The 50 Best Restaurants 2009

It's a simple question: "Where should we go for dinner?" Yet ask it and brace for a cacophony of opinions, as every magazine, newspaper, and user-generated-review website vies to serve as your gastronomic guru. Wouldn't it be nice if there were a way to pull it all together, to herd that surfeit of recommendations into one single, convenient, yet statistically meaningful index? To have a Metacritic, of sorts, for local grub? We thought so, too. Presenting the ultimate ranking of Hub dining, as determined by every major dining expert and amateur critic out there.

o ya

At Boston’s best restaurant, the restrained décor belies the elaborate Japanese cuisine. (Photograph by Bob O’Connor)

1. O Ya

Score: 98.33
High: Herald A; Phoenix **** (out of 4); Boston 5 (out of 5)
Low: Globe *** (out of 4)

Hey, the computer doesn’t lie. As predictable as O Ya’s first-place finish is, it’s also wholly deserved. Housed in a narrow, rustic firehouse, its 40-seat tavern-style dining room is the unlikely setting for some of the best Japanese cuisine in the country. Every last dish is a showstopper, from a heady matsutake mushroom broth brightened with yuzu zest and fragrant rosemary to a swath of raw hamachi laid over a boule of seasoned rice, lightly torched, spritzed with truffle oil, and finished with a dollop of spicy banana pepper mousse. The prices will make the flushest foodie blanch, but, well, you only live once.

ORDER THIS: That banana pepper mousse dish.


L’Espalier’s swanky new digs have a different vibe than that of its old townhouse space, but the food is as outstanding as ever. (Photograph by Bob O’Connor)

2. L’Espalier

Score: 92.72*
High: Herald A; Globe **** Low: Yelp  **** 1/2 (out of 5)
Our score: 4.5

When Frank McClelland moved his team out of a charming but cramped townhouse on Gloucester Street and into the glossy Mandarin Oriental (complete with custom dream kitchen), his fans offered only conditional support. How could this Boylston Street behemoth preserve the charm of the original? Well, it couldn’t, exactly. Much as we hate to echo the naysayers, we have to agree something’s been lost in translation. The beautifully plated food, however, is still glorious, and the cheese service still matchless.

ORDER THIS: Thai-spiced Colorado rack of lamb.

* Most of the available reviews of L’Espalier and Craigie on Main pertain to their former locations. Those scores, properly weighted, were included in our rankings. Both restaurants still have the same chefs and have preserved much of their old menus, and our visits to their current locations confirmed their high standings.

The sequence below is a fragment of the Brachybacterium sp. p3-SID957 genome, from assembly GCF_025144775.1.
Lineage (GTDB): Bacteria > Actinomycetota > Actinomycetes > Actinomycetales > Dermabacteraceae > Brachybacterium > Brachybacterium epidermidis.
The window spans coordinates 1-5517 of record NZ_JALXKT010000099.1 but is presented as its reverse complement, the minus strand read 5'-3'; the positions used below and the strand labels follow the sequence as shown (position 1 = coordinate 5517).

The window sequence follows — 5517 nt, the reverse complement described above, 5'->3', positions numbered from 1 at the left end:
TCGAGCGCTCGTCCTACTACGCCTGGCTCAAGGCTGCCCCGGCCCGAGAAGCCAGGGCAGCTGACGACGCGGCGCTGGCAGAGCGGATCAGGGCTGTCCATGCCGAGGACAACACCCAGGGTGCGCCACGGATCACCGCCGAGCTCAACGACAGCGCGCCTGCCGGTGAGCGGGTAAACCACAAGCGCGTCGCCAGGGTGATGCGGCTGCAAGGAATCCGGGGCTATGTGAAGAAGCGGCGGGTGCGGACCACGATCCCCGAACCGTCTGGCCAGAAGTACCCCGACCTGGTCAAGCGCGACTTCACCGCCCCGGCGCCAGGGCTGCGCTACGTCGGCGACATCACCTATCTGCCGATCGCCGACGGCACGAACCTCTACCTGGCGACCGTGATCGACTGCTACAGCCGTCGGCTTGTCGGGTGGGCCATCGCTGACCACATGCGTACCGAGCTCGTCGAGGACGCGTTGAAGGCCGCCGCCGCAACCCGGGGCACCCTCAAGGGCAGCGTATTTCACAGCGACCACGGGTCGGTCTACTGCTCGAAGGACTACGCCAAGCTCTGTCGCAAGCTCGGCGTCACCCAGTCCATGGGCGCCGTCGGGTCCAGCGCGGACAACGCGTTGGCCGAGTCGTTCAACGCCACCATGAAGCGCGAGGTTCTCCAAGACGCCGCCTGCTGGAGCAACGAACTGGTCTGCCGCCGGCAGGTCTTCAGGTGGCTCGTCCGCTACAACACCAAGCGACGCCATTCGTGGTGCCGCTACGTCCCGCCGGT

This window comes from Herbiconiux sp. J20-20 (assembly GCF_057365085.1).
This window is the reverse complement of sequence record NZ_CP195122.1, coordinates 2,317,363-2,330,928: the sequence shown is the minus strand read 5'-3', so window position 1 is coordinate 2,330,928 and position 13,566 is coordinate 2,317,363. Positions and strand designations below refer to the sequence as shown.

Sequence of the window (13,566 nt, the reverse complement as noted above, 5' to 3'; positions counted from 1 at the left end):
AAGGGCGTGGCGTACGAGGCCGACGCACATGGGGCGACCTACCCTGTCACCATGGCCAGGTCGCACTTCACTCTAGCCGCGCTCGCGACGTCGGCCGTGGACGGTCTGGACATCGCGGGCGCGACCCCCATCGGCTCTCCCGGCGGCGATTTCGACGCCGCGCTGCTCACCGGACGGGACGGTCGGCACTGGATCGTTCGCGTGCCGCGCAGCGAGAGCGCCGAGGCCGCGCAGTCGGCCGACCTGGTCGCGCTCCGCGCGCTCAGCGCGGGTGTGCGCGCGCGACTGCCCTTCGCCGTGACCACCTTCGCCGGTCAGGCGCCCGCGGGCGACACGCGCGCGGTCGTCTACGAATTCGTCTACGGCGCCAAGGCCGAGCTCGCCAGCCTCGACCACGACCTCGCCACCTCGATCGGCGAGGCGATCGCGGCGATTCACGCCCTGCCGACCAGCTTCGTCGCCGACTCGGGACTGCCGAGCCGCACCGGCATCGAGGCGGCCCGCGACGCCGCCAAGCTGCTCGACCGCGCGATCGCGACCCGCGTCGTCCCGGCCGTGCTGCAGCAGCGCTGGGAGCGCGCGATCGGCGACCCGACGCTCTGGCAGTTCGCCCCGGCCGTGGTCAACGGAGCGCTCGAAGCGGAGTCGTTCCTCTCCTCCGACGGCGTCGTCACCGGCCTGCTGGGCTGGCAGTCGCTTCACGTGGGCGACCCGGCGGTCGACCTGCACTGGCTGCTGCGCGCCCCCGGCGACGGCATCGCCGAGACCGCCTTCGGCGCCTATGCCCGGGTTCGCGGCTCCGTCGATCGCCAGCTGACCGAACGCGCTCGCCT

3. No. 9 Park

Score: 90.55
High: Herald **** (out of 4) * Low: Globe ***
Our score: 4.5

Barbara Lynch is on a roll these days, with the much-hailed openings of Sportello and Drink, her new lunch counter and cocktail lounge, respectively, in Fort Point. But her flagship restaurant remains a jewel, a tribute to the power of pitch-perfect service, ace cooking, and a superlative wine program, not to mention a lovely view of the Common (provided you’ve avoided the stuffy back room and grabbed a prime table near the front). Lynch has a sure hand with pasta—particularly stuffed pastas like ravioli—and she’s no slouch with meat and fish, searing a halibut filet to a golden crust while leaving the inside fork-tender.

ORDER THIS: Easy: the famous prune-stuffed gnocchi (see why it’s considered the Best Dish). 

Herald critic Mat Schaffer switched from star ratings to letter grades in 2005.

4. Uni

Score: 84.623
High: Herald **** Low: Yelp **** (out of 5)
Our score: 4.5

Ken Oringer’s ode to raw fish features some of the most skillfully prepared (and most addictive) pristine gems in town.

ORDER THIS: Spicy bigeye toro tataki with seared foie gras, poire d’Anjou, and rhubarb coulis.

5. Clio

Score: 83.94
High: Herald **** Low: Yelp & Chowhound **** (out of 5)
Our score: 4.25

Ken Oringer cooks some of the city’s most technically sophisticated food at his marquee property. Just look at how he deconstructs a Muscovy duck to preserve the crisp skin, succulent breast, and fatty thigh; how he lacquers foie gras with honey, cinnamon, and buttermilk. He’s an ardent collector of exotic ingredients—from Hokkaido squash to gooseneck barnacles to goat’s-milk butter—and one of Boston’s few remaining students of molecular gastronomy. This love of novelty may read like so much razzle–dazzle to some, but across the board, you’ll find great examples of a skillful, sexy, and inspired fusion cuisine.

ORDER THIS: The lacquered foie gras. For vegetarians, the chocolate “croustillant.”

6. Aujourd’hui

Score: 83.89
High: Herald Low: Boston 4.25

Tucked as it is among the ballrooms at the Four Seasons, Aujourd’hui is easy to overlook, or to dismiss as merely another fancy hotel restaurant. Don’t. Chef William Kovel brings an impressive personal style (part farm-to-table earnestness, part high French technique) to the storied room, making him just the chef for this restaurant at this time. His training at London’s Orrery boosted his chops for turning out perfect chops, roasts, and racks, like the magnificent cumin-scented Vermont organic lamb with eggplant caviar and cranberry beans. There are few better places in town to indulge in a chef’s-whim tasting menu.

ORDER THIS: Rack of wild boar with Alsatian sausage and mustard spaetzle.